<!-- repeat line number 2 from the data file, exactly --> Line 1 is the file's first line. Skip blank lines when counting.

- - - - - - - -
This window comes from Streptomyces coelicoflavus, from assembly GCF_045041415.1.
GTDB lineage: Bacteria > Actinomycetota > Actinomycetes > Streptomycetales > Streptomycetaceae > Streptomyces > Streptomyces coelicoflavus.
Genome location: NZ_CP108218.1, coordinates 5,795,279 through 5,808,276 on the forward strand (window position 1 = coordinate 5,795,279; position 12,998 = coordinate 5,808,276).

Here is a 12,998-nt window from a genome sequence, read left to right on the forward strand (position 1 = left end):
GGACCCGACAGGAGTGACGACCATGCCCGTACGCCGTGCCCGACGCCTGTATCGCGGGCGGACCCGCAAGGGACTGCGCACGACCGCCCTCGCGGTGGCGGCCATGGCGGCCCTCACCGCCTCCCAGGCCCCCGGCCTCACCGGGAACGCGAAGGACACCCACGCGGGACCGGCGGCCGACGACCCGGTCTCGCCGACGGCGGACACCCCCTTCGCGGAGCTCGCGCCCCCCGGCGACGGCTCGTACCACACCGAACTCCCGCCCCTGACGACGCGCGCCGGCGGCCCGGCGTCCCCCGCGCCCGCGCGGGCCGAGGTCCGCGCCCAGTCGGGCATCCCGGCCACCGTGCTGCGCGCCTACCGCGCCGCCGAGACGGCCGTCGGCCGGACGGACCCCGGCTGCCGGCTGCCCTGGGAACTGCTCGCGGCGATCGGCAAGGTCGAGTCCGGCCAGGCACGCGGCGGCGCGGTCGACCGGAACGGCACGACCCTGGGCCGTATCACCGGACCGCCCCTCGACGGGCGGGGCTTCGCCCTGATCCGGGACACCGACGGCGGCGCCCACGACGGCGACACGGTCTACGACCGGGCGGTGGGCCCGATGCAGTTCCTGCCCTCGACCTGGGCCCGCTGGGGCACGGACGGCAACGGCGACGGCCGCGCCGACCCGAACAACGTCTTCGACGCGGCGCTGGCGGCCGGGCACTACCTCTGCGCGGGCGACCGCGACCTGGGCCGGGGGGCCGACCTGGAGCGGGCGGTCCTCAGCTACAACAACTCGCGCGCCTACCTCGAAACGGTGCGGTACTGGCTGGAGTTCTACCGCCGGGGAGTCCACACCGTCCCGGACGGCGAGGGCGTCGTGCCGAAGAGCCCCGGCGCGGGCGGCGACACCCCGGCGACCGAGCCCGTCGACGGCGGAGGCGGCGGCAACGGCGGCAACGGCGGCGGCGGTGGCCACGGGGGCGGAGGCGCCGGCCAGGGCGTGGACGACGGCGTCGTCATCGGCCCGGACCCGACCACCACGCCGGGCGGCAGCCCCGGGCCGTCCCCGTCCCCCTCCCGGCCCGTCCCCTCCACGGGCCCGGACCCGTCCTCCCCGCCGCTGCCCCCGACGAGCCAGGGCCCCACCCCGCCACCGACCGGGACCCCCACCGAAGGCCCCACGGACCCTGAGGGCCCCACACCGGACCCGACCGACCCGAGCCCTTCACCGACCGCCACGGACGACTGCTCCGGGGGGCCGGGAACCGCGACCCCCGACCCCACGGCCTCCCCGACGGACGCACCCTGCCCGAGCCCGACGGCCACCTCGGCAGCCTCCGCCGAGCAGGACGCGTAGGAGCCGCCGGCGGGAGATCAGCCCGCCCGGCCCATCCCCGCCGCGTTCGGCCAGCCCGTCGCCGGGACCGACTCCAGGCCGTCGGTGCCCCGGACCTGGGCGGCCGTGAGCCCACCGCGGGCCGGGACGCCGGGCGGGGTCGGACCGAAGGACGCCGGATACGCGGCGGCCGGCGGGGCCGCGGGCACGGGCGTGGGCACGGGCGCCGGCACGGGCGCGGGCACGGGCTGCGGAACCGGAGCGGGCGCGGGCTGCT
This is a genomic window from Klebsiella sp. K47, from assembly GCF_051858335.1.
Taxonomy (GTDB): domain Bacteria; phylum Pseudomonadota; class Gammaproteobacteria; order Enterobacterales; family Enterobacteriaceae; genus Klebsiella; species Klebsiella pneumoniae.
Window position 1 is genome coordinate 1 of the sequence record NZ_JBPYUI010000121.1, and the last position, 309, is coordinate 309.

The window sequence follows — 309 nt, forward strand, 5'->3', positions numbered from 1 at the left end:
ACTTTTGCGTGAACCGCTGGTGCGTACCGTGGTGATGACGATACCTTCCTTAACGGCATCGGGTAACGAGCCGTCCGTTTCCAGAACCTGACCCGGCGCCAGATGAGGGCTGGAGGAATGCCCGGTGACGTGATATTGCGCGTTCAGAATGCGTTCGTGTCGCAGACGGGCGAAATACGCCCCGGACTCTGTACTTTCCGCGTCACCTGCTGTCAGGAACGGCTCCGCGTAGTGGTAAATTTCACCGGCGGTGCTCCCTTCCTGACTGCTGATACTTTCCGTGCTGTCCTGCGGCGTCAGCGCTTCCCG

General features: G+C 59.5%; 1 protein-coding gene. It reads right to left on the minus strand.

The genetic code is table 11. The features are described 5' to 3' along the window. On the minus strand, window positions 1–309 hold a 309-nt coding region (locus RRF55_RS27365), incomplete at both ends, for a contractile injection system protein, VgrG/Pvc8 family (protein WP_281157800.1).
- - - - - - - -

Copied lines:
GTDB lineage: Bacteria > Actinomycetota > Actinomycetes > Streptomycetales > Streptomycetaceae > Streptomyces > Streptomyces coelicoflavus.